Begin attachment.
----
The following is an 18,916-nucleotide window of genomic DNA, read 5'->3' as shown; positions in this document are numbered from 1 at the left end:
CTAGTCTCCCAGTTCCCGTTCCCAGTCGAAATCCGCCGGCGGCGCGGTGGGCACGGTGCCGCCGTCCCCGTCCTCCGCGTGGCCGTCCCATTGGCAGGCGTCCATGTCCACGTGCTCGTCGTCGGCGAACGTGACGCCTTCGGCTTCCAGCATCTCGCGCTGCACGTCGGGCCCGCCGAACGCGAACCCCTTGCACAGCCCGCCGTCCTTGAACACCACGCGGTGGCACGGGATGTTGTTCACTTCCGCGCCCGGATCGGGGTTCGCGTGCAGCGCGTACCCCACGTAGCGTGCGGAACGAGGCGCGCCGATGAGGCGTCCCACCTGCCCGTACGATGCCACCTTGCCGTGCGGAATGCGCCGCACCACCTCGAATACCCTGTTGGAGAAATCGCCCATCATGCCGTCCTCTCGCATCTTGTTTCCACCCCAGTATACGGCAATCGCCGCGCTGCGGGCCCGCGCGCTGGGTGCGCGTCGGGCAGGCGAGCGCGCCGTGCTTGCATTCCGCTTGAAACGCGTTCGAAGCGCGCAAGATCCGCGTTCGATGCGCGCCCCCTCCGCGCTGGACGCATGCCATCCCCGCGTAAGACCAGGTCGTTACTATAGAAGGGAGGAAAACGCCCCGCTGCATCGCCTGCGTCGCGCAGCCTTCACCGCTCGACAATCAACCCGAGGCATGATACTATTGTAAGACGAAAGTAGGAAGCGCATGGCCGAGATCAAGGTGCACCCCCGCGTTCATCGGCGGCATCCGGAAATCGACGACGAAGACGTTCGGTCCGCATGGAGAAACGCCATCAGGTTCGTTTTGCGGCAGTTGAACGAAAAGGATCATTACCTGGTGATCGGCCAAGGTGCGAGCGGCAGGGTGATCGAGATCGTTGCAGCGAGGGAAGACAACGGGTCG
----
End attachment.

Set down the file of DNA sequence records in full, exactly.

The following is an 18,916-nucleotide window of genomic DNA, read 5'->3' as shown; positions in this document are numbered from 1 at the left end:
CTAGTCTCCCAGTTCCCGTTCCCAGTCGAAATCCGCCGGCGGCGCGGTGGGCACGGTGCCGCCGTCCCCGTCCTCCGCGTGGCCGTCCCATTGGCAGGCGTCCATGTCCACGTGCTCGTCGTCGGCGAACGTGACGCCTTCGGCTTCCAGCATCTCGCGCTGCACGTCGGGCCCGCCGAACGCGAACCCCTTGCACAGCCCGCCGTCCTTGAACACCACGCGGTGGCACGGGATGTTGTTCACTTCCGCGCCCGGATCGGGGTTCGCGTGCAGCGCGTACCCCACGTAGCGTGCGGAACGAGGCGCGCCGATGAGGCGTCCCACCTGCCCGTACGATGCCACCTTGCCGTGCGGAATGCGCCGCACCACCTCGAATACCCTGTTGGAGAAATCGCCCATCATGCCGTCCTCTCGCATCTTGTTTCCACCCCAGTATACGGCAATCGCCGCGCTGCGGGCCCGCGCGCTGGGTGCGCGTCGGGCAGGCGAGCGCGCCGTGCTTGCATTCCGCTTGAAACGCGTTCGAAGCGCGCAAGATCCGCGTTCGATGCGCGCCCCCTCCGCGCTGGACGCATGCCATCCCCGCGTAAGACCAGGTCGTTACTATAGAAGGGAGGAAAACGCCCCGCTGCATCGCCTGCGTCGCGCAGCCTTCACCGCTCGACAATCAACCCGAGGCATGATACTATTGTAAGACGAAAGTAGGAAGCGCATGGCCGAGATCAAGGTGCACCCCCGCGTTCATCGGCGGCATCCGGAAATCGACGACGAAGACGTTCGGTCCGCATGGAGAAACGCCATCAGGTTCGTTTTGCGGCAGTTGAACGAAAAGGATCATTACCTGGTGATCGGCCAAGGTGCGAGCGGCAGGGTGATCGAGATCGTTGCAGCGAGGGAAGACAACGGGTCG